* U.S. crude stocks fall 5.8 mln barrels to 503.7 mln-API
* Global markets well supplied as OPEC exports rise
* BAML, Bernstein, Saxo Bank cut oil price forecasts (New throughout, updates prices and market activity, EIA figures; new byline, changes dateline, previous LONDON)
NEW YORK, July 6 (Reuters) - Oil rose about 2 percent on Thursday, making up some of the previous session's losses after U.S. data showed crude oil and gasoline stocks dropped more than expected, yet more analysts cut price forecasts.
U.S. crude stocks fell 6.3 million barrels, the U.S. Energy Information Administration (EIA) said, citing stronger refining activity and reduced imports. That was much more than the draw of about 2.3 million barrels analysts had forecast.
"Inventories were better than the market anticipated and were seeing gains in crude and products futures as a result," said Andrew Lipow, president of Lipow Oil Associates in Houston.
Heavier-than-expected global supplies have pressured oil prices, and market watchers believe the Organization of the Petroleum Exporting Countries will need to make further output cuts to offset thriving shale production in the United States.
A number of investment banks in the last two weeks have reduced oil price outlooks, citing worries that the glut could extend into next year.
U.S. gasoline stocks dropped 3.7 million barrels in the most recent week, far exceeding the expected drop of 1.1 million barrels. Still, gasoline inventories remain about 6 percent above seasonal averages, so investors will watch for July data to see if demand is strong enough to whittle down those stocks.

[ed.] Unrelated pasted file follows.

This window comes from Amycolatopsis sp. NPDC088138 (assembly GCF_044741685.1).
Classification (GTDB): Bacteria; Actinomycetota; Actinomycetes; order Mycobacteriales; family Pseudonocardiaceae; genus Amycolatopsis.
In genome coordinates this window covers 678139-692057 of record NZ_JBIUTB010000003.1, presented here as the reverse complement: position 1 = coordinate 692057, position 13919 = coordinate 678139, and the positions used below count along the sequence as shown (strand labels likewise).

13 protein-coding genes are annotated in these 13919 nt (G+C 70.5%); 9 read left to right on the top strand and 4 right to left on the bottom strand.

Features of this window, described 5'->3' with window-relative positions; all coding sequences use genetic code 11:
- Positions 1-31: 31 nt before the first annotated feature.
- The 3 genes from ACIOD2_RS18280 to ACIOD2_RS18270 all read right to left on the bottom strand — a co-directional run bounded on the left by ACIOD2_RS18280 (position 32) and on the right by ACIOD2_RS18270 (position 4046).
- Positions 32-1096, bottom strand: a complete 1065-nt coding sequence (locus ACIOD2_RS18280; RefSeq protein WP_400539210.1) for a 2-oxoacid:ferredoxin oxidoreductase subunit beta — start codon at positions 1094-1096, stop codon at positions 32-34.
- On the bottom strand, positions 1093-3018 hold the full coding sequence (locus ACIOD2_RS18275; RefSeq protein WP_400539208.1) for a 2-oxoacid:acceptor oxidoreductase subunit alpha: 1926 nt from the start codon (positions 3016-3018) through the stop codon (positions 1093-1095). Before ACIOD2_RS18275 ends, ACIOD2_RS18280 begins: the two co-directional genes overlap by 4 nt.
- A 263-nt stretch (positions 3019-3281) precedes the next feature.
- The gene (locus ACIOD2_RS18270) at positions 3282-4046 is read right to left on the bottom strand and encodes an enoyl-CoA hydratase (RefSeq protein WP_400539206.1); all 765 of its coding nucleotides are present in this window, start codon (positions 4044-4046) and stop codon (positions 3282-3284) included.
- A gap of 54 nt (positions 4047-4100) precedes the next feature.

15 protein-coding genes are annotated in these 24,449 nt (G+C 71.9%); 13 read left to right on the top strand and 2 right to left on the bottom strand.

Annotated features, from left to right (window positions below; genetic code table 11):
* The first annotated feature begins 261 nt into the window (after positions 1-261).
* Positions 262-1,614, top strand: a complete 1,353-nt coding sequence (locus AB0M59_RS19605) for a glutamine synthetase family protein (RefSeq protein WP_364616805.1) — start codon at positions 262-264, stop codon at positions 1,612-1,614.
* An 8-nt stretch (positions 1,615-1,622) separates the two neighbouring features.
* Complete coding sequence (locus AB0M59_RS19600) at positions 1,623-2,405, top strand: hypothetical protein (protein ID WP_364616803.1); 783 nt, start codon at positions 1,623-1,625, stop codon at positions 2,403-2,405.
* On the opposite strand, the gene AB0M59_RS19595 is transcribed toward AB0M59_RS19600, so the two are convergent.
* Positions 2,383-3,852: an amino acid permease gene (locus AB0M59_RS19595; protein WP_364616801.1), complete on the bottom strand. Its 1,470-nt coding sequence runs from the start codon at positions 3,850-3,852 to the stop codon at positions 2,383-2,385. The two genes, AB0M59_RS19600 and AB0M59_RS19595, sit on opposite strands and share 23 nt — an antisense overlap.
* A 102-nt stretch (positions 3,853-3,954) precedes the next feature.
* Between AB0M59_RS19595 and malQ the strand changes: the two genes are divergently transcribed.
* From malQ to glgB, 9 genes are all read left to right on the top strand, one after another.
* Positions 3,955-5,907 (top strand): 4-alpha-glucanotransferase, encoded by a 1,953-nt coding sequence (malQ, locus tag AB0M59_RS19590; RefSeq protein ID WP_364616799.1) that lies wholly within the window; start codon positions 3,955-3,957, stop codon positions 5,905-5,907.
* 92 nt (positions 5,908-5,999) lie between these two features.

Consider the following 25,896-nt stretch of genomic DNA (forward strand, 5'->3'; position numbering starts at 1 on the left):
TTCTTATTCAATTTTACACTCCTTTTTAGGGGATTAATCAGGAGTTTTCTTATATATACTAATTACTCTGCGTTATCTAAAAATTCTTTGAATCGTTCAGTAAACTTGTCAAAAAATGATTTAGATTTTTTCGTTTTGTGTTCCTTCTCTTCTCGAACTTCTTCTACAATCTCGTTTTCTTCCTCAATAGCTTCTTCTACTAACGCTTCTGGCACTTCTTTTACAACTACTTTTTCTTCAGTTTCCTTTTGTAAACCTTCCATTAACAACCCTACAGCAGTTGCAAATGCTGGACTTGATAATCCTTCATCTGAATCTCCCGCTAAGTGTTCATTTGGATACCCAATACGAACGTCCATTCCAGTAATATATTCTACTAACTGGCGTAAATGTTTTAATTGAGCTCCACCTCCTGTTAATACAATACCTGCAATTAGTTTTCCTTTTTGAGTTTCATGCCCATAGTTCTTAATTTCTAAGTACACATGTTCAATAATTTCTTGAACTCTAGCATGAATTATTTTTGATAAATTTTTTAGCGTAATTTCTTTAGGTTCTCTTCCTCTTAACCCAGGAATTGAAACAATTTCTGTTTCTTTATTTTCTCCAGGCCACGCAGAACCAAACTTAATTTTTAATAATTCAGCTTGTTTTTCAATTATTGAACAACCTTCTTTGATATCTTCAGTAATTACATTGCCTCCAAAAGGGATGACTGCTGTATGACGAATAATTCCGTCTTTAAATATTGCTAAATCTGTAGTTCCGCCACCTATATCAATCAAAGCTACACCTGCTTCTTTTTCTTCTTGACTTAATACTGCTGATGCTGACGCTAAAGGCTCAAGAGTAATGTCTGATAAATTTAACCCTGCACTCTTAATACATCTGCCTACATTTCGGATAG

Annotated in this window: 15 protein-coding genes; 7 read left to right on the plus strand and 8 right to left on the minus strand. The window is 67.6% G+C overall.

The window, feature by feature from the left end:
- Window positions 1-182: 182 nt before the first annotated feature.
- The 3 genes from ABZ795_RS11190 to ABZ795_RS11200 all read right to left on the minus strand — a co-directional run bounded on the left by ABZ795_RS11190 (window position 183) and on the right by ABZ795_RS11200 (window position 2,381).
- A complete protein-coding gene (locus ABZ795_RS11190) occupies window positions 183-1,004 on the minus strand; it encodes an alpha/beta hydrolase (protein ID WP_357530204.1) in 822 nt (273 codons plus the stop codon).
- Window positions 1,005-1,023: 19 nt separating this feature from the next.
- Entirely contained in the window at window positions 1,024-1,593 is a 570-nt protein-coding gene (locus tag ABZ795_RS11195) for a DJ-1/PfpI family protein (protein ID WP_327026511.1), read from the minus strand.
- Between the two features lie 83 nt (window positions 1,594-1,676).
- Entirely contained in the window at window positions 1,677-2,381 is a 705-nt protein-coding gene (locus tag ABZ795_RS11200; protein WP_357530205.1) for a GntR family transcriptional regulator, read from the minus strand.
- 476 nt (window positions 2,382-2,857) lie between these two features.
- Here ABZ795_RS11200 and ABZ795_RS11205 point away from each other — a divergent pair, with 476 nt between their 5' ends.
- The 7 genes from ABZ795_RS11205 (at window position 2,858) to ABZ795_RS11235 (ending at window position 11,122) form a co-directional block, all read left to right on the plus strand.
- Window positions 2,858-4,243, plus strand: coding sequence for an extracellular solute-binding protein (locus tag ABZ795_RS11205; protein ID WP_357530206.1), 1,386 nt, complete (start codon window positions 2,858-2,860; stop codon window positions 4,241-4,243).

Brent crude futures were up $1.19 to $48.98 a barrel, a 2.5 percent gain, as of 11:19 a.m. ET (1519 GMT). The previous session, Brent settled down 3.7 percent, its biggest daily drop in a month.
U.S. West Texas Intermediate crude futures were up $1.15, or 2.5 percent, at $46.28 a barrel.
The price of oil has tumbled from one-month highs just below $50 as evidence showed rising exports and increased production from OPEC, even as the group has pledged to cut output.
Bank of America Merrill Lynch this week joined a chorus of analysts that have cut their outlook for crude prices.
The bank cut its average Brent forecasts to $50 this year and $52 per barrel in 2018, from $54 and $56 before.
Bernstein Research reduced its average Brent forecasts for 2017 and 2018 to $50 per barrel, from $60 and $70 previously.
Saxo Bank said oil prices could rise towards $55 in coming months, but it expected lower prices at the end of the year and into 2018.
(Additional reporting by Amanda Cooper in London, Henning Gloystein in Singapore and Scott DiSavino in New York; Editing by)